Microbiological and Clinical Outcomes of Treating Non: A Systematic Review and Meta-Analysis-: A Systematic Review and Meta-AnalysisMycobacterium Avium: A Systematic Review and Meta-AnalysisComplex Nontuberculous Mycobacterial Pulmonary Disease: A Systematic Review and Meta-Analysis

    loading  Checking for direct PDF access through Ovid

Abstract

Background

Pulmonary disease caused by nontuberculous mycobacteria (NTM) is steadily increasing worldwide.

Methods

A systematic review of non-Mycobacterium avium complex studies published prior to October 2016 was conducted with respect to microbiological and clinical outcomes of current treatment regimens.

Results

We retrieved 352 citations, which yielded 24 studies eligible for evaluation. Sixteen studies were retrospective chart reviews, three studies were prospective, and only five studies were randomized. The weighted average proportion of sputum culture conversion (SCC) after subtracting posttreatment relapses for patients with M abscessus was 41.2% (95% CI, 28.6%-54.5%) but was 69.8% (95% CI, 41.0%-91.9%) with subspecies M massiliense in macrolide-containing regimens, 80.2% (95% CI, 58.4%-95.2%) in patients with M kansasii, 32.0% (95% CI, 16.5%-49.8%) for M xenopi (MX) and 54.4% (95% CI, 34.7%-73.4%) for M malmoense. SCCs in the total of 55 patients who underwent lung resection and had MX or M abscessus was high at 75.9%.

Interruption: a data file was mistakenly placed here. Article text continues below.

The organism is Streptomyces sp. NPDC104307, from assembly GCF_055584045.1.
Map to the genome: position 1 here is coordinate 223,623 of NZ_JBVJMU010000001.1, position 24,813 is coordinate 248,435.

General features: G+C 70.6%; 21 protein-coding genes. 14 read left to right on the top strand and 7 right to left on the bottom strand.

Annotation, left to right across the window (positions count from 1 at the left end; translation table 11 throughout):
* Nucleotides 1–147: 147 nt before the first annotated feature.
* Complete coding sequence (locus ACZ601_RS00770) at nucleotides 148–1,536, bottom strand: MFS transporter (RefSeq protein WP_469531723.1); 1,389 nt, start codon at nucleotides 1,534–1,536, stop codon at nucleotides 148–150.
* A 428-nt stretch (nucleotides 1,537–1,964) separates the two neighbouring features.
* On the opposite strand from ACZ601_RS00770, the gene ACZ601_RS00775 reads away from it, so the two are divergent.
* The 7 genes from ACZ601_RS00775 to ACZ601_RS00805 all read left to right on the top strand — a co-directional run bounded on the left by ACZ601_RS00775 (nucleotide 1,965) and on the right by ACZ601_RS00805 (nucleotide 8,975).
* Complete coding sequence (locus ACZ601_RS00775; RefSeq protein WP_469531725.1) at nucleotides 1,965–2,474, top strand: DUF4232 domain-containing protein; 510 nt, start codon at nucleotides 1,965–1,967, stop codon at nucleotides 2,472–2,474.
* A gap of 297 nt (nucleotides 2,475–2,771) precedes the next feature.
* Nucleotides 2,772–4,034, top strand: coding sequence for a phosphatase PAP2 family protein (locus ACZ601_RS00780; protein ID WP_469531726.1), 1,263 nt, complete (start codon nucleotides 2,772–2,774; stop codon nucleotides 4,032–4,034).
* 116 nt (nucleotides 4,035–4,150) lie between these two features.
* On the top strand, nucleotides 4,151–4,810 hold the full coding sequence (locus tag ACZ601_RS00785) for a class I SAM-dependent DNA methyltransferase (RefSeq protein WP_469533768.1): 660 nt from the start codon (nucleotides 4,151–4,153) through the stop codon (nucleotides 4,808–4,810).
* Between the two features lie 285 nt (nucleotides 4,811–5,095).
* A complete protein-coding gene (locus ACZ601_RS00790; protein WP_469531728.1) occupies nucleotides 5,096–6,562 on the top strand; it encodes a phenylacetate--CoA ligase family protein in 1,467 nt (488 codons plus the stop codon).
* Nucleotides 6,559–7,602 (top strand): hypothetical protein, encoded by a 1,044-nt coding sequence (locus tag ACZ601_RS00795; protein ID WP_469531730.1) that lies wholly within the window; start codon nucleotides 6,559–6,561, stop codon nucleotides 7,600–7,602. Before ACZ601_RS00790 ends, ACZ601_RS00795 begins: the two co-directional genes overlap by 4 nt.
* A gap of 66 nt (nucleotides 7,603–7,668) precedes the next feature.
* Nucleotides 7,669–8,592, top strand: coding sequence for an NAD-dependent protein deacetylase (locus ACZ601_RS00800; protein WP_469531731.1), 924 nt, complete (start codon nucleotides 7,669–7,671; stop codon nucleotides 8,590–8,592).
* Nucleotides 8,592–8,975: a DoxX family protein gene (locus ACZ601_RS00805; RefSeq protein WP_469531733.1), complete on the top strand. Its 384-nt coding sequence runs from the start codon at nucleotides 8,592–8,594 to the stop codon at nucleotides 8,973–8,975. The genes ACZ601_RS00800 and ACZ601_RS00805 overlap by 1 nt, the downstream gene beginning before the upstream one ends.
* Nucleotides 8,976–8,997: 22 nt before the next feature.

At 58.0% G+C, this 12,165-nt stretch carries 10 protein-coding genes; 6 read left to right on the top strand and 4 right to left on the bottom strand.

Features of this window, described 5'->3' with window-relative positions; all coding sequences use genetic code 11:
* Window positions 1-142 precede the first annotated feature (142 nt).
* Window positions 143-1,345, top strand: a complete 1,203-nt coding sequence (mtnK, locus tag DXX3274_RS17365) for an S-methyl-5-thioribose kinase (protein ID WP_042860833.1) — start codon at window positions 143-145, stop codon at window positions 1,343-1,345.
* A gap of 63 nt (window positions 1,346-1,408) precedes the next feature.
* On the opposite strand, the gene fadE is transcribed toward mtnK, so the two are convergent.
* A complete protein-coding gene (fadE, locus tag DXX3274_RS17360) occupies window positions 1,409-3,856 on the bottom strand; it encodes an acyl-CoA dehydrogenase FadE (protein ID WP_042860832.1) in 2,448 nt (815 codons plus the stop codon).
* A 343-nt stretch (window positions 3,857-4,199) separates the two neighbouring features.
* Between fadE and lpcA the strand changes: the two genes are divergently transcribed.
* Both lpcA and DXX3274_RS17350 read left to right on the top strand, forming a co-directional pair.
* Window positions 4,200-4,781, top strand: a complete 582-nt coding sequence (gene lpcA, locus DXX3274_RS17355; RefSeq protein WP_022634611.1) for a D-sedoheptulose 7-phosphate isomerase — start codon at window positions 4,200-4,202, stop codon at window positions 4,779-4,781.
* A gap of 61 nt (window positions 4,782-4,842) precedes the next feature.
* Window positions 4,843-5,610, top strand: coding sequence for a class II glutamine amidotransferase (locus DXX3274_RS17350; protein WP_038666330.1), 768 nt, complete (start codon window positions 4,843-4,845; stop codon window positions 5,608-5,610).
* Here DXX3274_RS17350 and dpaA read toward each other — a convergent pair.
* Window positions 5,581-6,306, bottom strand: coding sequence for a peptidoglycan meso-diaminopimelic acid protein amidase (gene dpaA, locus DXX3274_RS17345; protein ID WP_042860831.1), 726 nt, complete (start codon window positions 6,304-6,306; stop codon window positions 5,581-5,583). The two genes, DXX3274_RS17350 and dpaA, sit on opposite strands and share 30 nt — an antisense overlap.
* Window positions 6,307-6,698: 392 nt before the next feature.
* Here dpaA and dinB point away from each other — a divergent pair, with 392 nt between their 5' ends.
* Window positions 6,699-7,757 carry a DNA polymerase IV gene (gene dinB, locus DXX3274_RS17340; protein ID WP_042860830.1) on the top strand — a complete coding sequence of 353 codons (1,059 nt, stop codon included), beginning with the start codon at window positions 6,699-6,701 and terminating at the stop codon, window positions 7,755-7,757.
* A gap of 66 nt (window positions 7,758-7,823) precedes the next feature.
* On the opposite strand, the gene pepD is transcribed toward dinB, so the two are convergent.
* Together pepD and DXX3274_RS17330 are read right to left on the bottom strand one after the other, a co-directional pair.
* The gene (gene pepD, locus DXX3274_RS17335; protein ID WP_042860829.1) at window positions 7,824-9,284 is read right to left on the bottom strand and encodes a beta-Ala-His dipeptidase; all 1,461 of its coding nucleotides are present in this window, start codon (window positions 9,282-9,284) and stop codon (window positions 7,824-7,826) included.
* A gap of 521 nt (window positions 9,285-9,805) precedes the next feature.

Results

The risk of bias was low in four of five randomized studies. However, heterogeneous use of outcome parameters (eight definitions of “relapse,” eight of “treatment success,” and four of “cure”) hampered comparison of nonrandomized studies as well as producing possible bias by a posteriori exclusion (13.3%) and uncompleted treatment of participants (25.3%).

Conclusions

As a sustained microbiological response without surgery is unsatisfactory in treating M abscessus, MX, and M malmoense, functional and quality of life aspects should be given more emphasis in the individual evaluation of treatment outcome. Further, properly planned studies with sufficient power are needed, as are new drugs or better-tolerated application of current antibiotics, or both.

Related Topics

    loading  Loading Related Articles